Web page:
CM . . .
. Volume XXIII Number 24. . . .March 3, 2017
Short for Chameleon.
Toronto, ON: HarperCollins, 2017.
244 pp., trade pbk., $17.99.
Grades 8 and up / Ages 13 and up.
Review by Susie Wilson.
Reviewed from Advance Reading Copy.
An old lady was having trouble getting down the wheelchair ramp. I went to help her. I was a dick perhaps, but at least I was a gentleman dick.
“Need a hand?”
The lady went, “Would everybody please stop treating me like I’m some jeezly double amputee!” and that’s when I realized it was Albertina. No wig, no false eyelashes, skinny grey lips. She’d even traded her high heels for fuzzy slippers. She was totally unrecognizable.
She rolled down the ramp to the car. Raylene had her hands on either side of her face and was going, “Whoa. Awesome disguise!” as if Albertina’s “disguise” was something she’d put on, as opposed to something she’d taken off and stuffed in her purse.
“With teeth or without?” she asked, and gave us a gummy smile.
“Without,” Raylene said. “Definitely without.”
We got in the car. I pretended to sulk while Albertina told us what we had to do. It was a little hard to understand her toothless, but basically she seemed to be saying we were the lead on this one. Her job was just to sit there looking senile while we pretended to be checking out an adult daycare for her. One of us had to distract the owner. The other had to snoop around the place.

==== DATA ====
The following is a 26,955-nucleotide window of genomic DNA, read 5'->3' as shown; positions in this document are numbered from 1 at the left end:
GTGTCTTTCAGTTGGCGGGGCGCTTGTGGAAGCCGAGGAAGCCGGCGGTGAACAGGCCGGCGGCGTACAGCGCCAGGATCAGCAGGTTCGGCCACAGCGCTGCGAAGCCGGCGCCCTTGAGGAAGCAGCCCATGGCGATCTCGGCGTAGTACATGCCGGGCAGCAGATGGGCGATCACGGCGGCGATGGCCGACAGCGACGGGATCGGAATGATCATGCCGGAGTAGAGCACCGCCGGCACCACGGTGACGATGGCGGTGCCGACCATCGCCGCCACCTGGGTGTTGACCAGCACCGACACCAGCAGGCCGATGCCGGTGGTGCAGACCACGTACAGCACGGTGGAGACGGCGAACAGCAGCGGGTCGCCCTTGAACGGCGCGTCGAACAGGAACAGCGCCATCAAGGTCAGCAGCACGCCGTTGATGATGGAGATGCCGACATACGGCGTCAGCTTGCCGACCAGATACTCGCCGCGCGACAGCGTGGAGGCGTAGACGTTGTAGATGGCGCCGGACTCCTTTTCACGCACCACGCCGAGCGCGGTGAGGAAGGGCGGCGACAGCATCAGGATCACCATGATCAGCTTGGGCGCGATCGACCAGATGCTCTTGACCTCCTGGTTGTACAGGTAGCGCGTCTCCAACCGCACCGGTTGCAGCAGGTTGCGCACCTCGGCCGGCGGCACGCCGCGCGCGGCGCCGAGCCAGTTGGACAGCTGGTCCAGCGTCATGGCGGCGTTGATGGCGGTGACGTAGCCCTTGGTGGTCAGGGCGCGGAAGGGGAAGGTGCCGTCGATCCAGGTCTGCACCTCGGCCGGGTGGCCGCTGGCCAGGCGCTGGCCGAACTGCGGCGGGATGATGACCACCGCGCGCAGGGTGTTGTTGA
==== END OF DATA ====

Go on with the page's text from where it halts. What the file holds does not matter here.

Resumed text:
“Get lots of pictures.” I hadn’t realized until that moment that one of the reasons people have teeth is to keep spit from spraying all over the place when they talk. “I want to know all the dirt on this gal. Where she lives. Her family. Her hobbies. Her pets. A little DNA would be nice too, but only if you can manage to get a cheek swab without arousing suspicion. When you’re done, I want to be able to build a life-sized replica of her from your notes.
Vicki Grant’s Short for Chameleon is a delightful, quirky, and engaging read. Told in the first person by Cam (short for Cameron, and not Chameleon), this book immerses the reader in the just-a-bit-too-campy-to-be-real world where Almost Family Surrogate Agency, aka Cam and his dad Will (a washed up former boy band star) operate a business of renting themselves out as fake family members for parties, funerals, and other occasions one would normally expect real family members to attend. It is during one of these gigs that Cam gets mixed up with Albertina Legge, a woman who can only be described as a tough old broad. Albertina, a self-described scam buster looking to stop people taking advantage of the senior population, cons Cam into being her sidekick by making up some far-fetched code violations being perpetrated by Almost Family and promising to not turn them in in exchange for his help.